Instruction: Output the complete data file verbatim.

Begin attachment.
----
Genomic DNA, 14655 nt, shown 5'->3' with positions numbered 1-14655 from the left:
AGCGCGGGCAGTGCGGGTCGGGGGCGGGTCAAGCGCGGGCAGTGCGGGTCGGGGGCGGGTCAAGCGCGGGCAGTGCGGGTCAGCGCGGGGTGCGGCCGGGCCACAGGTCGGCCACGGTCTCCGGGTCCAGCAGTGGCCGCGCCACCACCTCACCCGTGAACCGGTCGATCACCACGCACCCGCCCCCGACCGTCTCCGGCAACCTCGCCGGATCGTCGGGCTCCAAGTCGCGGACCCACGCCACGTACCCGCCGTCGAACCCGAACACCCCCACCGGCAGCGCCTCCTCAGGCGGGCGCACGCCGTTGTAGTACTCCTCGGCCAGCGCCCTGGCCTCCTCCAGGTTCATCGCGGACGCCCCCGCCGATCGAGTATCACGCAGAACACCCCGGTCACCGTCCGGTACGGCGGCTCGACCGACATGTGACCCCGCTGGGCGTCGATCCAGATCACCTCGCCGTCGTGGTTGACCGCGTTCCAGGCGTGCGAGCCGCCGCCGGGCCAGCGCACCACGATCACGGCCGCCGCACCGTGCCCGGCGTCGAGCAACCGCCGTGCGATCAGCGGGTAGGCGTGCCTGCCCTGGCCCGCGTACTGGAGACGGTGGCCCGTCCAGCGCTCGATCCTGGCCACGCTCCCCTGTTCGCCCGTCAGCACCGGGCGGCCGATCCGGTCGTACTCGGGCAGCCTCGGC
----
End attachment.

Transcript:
Genomic DNA, 14655 nt, shown 5'->3' with positions numbered 1-14655 from the left:
AGCGCGGGCAGTGCGGGTCGGGGGCGGGTCAAGCGCGGGCAGTGCGGGTCGGGGGCGGGTCAAGCGCGGGCAGTGCGGGTCAGCGCGGGGTGCGGCCGGGCCACAGGTCGGCCACGGTCTCCGGGTCCAGCAGTGGCCGCGCCACCACCTCACCCGTGAACCGGTCGATCACCACGCACCCGCCCCCGACCGTCTCCGGCAACCTCGCCGGATCGTCGGGCTCCAAGTCGCGGACCCACGCCACGTACCCGCCGTCGAACCCGAACACCCCCACCGGCAGCGCCTCCTCAGGCGGGCGCACGCCGTTGTAGTACTCCTCGGCCAGCGCCCTGGCCTCCTCCAGGTTCATCGCGGACGCCCCCGCCGATCGAGTATCACGCAGAACACCCCGGTCACCGTCCGGTACGGCGGCTCGACCGACATGTGACCCCGCTGGGCGTCGATCCAGATCACCTCGCCGTCGTGGTTGACCGCGTTCCAGGCGTGCGAGCCGCCGCCGGGCCAGCGCACCACGATCACGGCCGCCGCACCGTGCCCGGCGTCGAGCAACCGCCGTGCGATCAGCGGGTAGGCGTGCCTGCCCTGGCCCGCGTACTGGAGACGGTGGCCCGTCCAGCGCTCGATCCTGGCCACGCTCCCCTGTTCGCCCGTCAGCACCGGGCGGCCGATCCGGTCGTACTCGGGCAGCCTCGGC